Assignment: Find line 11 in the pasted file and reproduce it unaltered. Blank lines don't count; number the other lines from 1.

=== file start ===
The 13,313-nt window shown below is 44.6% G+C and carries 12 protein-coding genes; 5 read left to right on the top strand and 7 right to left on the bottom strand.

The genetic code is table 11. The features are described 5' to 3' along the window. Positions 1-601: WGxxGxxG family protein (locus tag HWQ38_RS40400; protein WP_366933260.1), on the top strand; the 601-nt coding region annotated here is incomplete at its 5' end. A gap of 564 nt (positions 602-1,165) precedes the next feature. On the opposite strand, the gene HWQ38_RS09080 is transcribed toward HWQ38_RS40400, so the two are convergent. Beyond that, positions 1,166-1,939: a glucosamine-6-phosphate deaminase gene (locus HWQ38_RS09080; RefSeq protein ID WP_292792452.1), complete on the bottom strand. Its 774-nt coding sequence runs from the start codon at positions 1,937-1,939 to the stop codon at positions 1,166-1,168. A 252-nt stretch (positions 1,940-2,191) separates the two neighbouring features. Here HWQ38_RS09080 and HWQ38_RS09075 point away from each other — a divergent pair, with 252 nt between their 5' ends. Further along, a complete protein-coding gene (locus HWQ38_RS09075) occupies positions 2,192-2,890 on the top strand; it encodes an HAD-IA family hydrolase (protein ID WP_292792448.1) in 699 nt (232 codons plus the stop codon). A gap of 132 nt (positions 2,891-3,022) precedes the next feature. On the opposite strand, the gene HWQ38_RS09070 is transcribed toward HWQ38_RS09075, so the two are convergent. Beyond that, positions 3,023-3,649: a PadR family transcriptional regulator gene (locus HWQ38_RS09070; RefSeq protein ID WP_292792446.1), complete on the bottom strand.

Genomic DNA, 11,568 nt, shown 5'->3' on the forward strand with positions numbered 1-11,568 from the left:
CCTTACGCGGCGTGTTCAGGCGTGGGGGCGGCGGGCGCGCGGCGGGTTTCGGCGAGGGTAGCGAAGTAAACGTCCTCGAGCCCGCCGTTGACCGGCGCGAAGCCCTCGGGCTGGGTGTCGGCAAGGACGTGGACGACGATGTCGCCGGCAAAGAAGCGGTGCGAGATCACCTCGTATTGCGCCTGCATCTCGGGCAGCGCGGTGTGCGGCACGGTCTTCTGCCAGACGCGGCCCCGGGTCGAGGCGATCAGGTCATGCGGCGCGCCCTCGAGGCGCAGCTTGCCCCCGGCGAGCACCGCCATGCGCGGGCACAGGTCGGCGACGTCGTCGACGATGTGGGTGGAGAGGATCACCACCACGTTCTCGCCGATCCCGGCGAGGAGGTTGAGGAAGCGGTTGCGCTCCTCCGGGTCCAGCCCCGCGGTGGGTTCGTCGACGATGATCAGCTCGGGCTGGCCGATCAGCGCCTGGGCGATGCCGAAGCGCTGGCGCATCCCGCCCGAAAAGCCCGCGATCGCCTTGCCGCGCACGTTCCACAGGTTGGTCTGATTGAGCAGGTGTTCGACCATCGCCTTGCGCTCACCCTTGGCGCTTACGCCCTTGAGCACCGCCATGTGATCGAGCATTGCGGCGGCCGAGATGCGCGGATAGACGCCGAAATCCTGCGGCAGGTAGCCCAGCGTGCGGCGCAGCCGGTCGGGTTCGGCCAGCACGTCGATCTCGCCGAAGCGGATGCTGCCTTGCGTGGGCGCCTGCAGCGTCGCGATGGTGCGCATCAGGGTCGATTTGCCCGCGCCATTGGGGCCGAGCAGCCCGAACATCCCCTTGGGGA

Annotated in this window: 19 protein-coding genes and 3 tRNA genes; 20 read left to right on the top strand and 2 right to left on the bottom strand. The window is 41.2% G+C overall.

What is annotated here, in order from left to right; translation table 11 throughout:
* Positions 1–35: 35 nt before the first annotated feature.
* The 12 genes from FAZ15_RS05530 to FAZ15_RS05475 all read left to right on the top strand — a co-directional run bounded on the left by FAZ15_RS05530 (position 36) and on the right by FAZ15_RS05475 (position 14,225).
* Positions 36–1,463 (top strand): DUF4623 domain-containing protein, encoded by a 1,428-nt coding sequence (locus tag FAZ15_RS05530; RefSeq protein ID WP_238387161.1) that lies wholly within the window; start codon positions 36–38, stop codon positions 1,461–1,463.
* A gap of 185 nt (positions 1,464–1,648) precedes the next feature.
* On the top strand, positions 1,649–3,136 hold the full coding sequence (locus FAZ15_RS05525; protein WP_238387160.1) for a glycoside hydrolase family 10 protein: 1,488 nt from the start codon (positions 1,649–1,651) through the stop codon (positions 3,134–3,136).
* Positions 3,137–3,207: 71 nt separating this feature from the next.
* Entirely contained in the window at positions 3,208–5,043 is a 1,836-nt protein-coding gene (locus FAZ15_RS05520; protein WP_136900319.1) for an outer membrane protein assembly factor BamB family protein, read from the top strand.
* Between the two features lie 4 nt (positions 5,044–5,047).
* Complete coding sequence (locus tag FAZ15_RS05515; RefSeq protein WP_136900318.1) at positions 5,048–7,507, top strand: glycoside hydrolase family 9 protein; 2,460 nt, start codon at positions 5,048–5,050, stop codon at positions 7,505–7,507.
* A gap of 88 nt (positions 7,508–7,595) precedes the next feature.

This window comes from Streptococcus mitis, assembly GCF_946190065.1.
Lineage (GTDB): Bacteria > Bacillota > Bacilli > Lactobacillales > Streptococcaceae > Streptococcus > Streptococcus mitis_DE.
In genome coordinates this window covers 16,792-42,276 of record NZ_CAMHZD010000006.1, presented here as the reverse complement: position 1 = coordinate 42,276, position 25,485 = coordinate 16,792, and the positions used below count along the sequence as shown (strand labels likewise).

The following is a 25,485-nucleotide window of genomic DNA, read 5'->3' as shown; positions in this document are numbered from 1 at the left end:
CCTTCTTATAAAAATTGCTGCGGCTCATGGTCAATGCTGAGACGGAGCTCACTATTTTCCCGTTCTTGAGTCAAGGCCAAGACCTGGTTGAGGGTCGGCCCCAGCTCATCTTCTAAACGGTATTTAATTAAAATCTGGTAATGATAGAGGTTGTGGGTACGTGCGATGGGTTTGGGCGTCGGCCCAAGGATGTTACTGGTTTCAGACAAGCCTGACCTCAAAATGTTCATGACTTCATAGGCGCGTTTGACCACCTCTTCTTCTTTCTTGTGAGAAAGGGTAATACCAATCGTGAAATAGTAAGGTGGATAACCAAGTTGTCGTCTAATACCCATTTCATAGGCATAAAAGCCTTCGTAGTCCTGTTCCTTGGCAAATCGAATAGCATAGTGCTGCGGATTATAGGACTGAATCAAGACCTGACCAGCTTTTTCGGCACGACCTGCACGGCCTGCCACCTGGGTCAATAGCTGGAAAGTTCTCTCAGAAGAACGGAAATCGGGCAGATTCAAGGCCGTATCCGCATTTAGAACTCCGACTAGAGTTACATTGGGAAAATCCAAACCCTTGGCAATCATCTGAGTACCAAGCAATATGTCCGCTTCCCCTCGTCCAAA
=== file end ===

* On the top strand, positions 1,649–3,136 hold the full coding sequence (locus FAZ15_RS05525; protein WP_238387160.1) for a glycoside hydrolase family 10 protein: 1,488 nt from the start codon (positions 1,649–1,651) through the stop codon (positions 3,134–3,136).